At the time, Heidegger’s philosophy was a matter of deep debate in the cafés of Left Bank Paris. Postwar disillusionment and a despair with traditional values had led to a widespread enthusiasm for the existentialism of Jean-Paul Sartre, who had himself been heavily influenced by Heidegger. Sartre’s existentialism was highly subjective and believed in ‘existence before essence’. There was no such thing as an essential humanity or subjectivity. This essence we ourselves created by the manner in which we existed, made our choices, and acted in the world. Our subjectivity was likewise no constant element, open to static and limiting definition. It was continually being created, constantly evolving as a result of the life we led.

Foucault was to absorb many ideas from Hegel, Heidegger, and Sartre. Yet equally significant were the ideas he rejected. In an important way he formed himself in reaction to these philosophers, especially Sartre. As a personality and a thinker, Sartre dominated the Parisian intellectual scene and would remain a constant presence almost throughout Foucault’s life: an example and a goad to his aspirations. Sartre’s ideas would perform a similar role. Foucault was temperamentally averse to remaining in anyone’s shadow for long. He not only had ambition but also sufficient contrariness to strike out on his own – even though his reactive impulse often outran his ideas. There would be no father figures for Foucault; one had been enough.

The young man was maturing at an exceptional rate, both academically and personally. His increasing intellectual assurance was matched by his emotional self-understanding. He was learning to accept his homosexuality, and the violence in his character was subsumed by occasional sado-masochistic role-playing.

By now Foucault’s intellectual abilities were beginning to attract the attention of leading figures attached to the ENS, who would discuss their ideas with him. Foucault’s former examiner Georges Canguilhem was developing an entirely new structural history of science. In his view, science did not progress by some gradual and inevitable evolution. The history of science involved a number of distinct discontinuities, where knowledge would take an unprecedented step forward into some new realm. (Einstein’s relativity is perhaps the best-known example in this century). Canguilhem was unusual in having qualifications in both philosophy and medicine. This enabled him to ask, with some acumen, ‘What is psychology?’ Ironically he attacked psychology on the very ground that it saw as its function and strength: knowledge of self. What was the basis of psychological knowledge? What precisely was it doing, or trying to do? Such questions were of particular interest to Foucault, whose earlier erratic behaviour had brought him into firsthand contact with institutional psychiatry. He had been temperamentally averse to the role of patient, and disillusioned with the psychology behind the treatment offered him. This had prompted him to ‘forget the whole thing the moment my shrink went on holiday’. Now here was Canguilhem articulating what he had instinctively felt was wrong with psychology – its lack of self-knowledge about what it was and what it was doing.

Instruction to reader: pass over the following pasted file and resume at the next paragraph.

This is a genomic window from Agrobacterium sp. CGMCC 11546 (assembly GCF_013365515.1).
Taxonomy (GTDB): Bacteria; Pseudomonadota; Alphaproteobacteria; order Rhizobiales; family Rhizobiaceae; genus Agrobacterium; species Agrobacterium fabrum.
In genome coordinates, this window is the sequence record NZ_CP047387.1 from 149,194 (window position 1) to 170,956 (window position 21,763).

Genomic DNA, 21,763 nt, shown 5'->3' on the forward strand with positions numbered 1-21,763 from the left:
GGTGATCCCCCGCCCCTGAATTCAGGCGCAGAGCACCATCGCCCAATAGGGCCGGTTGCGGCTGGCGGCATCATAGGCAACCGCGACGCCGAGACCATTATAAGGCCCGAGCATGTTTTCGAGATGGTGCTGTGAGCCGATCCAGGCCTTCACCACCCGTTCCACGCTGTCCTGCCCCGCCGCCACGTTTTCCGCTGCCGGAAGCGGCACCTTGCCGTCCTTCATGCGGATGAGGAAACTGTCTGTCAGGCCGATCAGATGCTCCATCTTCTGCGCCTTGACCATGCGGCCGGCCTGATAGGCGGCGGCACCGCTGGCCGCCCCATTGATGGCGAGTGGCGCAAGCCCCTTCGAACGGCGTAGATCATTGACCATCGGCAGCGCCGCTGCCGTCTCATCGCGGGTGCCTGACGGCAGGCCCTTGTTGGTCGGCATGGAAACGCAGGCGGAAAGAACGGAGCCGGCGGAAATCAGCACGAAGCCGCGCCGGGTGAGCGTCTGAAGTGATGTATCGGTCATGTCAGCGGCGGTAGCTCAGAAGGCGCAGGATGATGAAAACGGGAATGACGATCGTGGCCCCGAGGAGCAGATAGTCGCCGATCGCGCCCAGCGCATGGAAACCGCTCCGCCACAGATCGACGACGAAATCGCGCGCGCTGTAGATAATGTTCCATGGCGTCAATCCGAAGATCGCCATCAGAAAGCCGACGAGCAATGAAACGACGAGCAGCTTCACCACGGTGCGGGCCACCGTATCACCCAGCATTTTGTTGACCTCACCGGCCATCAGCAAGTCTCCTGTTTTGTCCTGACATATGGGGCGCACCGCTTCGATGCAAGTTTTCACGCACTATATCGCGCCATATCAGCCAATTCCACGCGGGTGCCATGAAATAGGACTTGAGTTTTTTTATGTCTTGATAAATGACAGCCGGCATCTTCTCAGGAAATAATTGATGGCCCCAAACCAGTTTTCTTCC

Foucault also attracted the attention of Louis Althusser, who was then a young instructor at the ENS. During the war Althusser had survived five years in concentration camps, and as a result had become a convinced Marxist. He was now developing Marxist theory in what would later be seen as a structuralist direction. In reading Marx, he argued, one had to look beyond the surface text. It was necessary to be aware of the ‘horizon of thought’ that limited Marx’s language and concepts to his particular historical period. One had to try to understand the fundamental problems that Marx was actually dealing with (even though he may not always have been aware of them himself). Althusser persuaded Foucault to become a member of the French Communist Party (PCF). Despite its Stalinism, the PCF remained a major political force in France, largely as a result of the heroic role it had played in the Resistance during the Nazi occupation. But Foucault felt ill at ease with the party and attended few meetings. Having come to terms with his sexuality and accepted its centrality in his life, he was not enamoured to hear homosexuality dismissed by the party as mere ‘bourgeois decadence’. (Althusser was to remain a leading Marxist influence on students at the ENS for well over thirty years, until he strangled his wife in 1981. As a result, he spent his last decade confined in an asylum, where he wrote a brilliant autobiography in which he confessed how little Marx he had actually read).

In 1951 Foucault took his final exams, achieving a brilliant result – as usual, on the second try. He was now faced with the prospect of military service. His record of ‘depression’, however, together with what appears to have been some family string-pulling, ensured that he was excused this waste of two years. He now continued working as an instructor at the ENS, specialising in philosophy and psychology. His interest in the latter led him to become a frequent visitor to the psychiatric unit at the Hôpital Sainte-Anne. Here he soon came to be regarded as virtually an unpaid member of staff, and was even allowed to deal with patients in a clinical capacity. Back at the ENS he became renowned for giving students Rorschach association tests ‘so I can know what’s on their mind’.